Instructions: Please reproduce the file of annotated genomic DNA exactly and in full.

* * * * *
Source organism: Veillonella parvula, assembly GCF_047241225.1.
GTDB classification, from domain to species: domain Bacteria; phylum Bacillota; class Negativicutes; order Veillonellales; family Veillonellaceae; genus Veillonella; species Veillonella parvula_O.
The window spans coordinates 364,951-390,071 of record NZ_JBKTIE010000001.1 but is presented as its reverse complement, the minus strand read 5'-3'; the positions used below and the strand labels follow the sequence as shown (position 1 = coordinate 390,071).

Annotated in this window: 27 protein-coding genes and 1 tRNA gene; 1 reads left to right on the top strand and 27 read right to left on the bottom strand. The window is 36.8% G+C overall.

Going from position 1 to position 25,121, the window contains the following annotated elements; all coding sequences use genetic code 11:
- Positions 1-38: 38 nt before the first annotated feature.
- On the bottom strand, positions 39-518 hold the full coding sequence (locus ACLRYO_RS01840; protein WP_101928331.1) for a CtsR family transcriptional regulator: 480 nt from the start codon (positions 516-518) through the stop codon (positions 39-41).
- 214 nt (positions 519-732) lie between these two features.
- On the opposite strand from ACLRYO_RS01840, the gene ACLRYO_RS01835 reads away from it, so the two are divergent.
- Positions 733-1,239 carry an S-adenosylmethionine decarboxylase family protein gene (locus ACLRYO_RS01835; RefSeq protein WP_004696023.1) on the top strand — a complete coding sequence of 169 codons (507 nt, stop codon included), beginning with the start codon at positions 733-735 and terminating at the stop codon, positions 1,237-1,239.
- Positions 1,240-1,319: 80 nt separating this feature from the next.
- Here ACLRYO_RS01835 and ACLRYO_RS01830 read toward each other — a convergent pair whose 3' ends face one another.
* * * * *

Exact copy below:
Source organism: Veillonella parvula, assembly GCF_047241225.1.
GTDB classification, from domain to species: domain Bacteria; phylum Bacillota; class Negativicutes; order Veillonellales; family Veillonellaceae; genus Veillonella; species Veillonella parvula_O.
The window spans coordinates 364,951-390,071 of record NZ_JBKTIE010000001.1 but is presented as its reverse complement, the minus strand read 5'-3'; the positions used below and the strand labels follow the sequence as shown (position 1 = coordinate 390,071).

Annotated in this window: 27 protein-coding genes and 1 tRNA gene; 1 reads left to right on the top strand and 27 read right to left on the bottom strand. The window is 36.8% G+C overall.

Going from position 1 to position 25,121, the window contains the following annotated elements; all coding sequences use genetic code 11:
- Positions 1-38: 38 nt before the first annotated feature.
- On the bottom strand, positions 39-518 hold the full coding sequence (locus ACLRYO_RS01840; protein WP_101928331.1) for a CtsR family transcriptional regulator: 480 nt from the start codon (positions 516-518) through the stop codon (positions 39-41).
- 214 nt (positions 519-732) lie between these two features.
- On the opposite strand from ACLRYO_RS01840, the gene ACLRYO_RS01835 reads away from it, so the two are divergent.
- Positions 733-1,239 carry an S-adenosylmethionine decarboxylase family protein gene (locus ACLRYO_RS01835; RefSeq protein WP_004696023.1) on the top strand — a complete coding sequence of 169 codons (507 nt, stop codon included), beginning with the start codon at positions 733-735 and terminating at the stop codon, positions 1,237-1,239.
- Positions 1,240-1,319: 80 nt separating this feature from the next.
- Here ACLRYO_RS01835 and ACLRYO_RS01830 read toward each other — a convergent pair whose 3' ends face one another.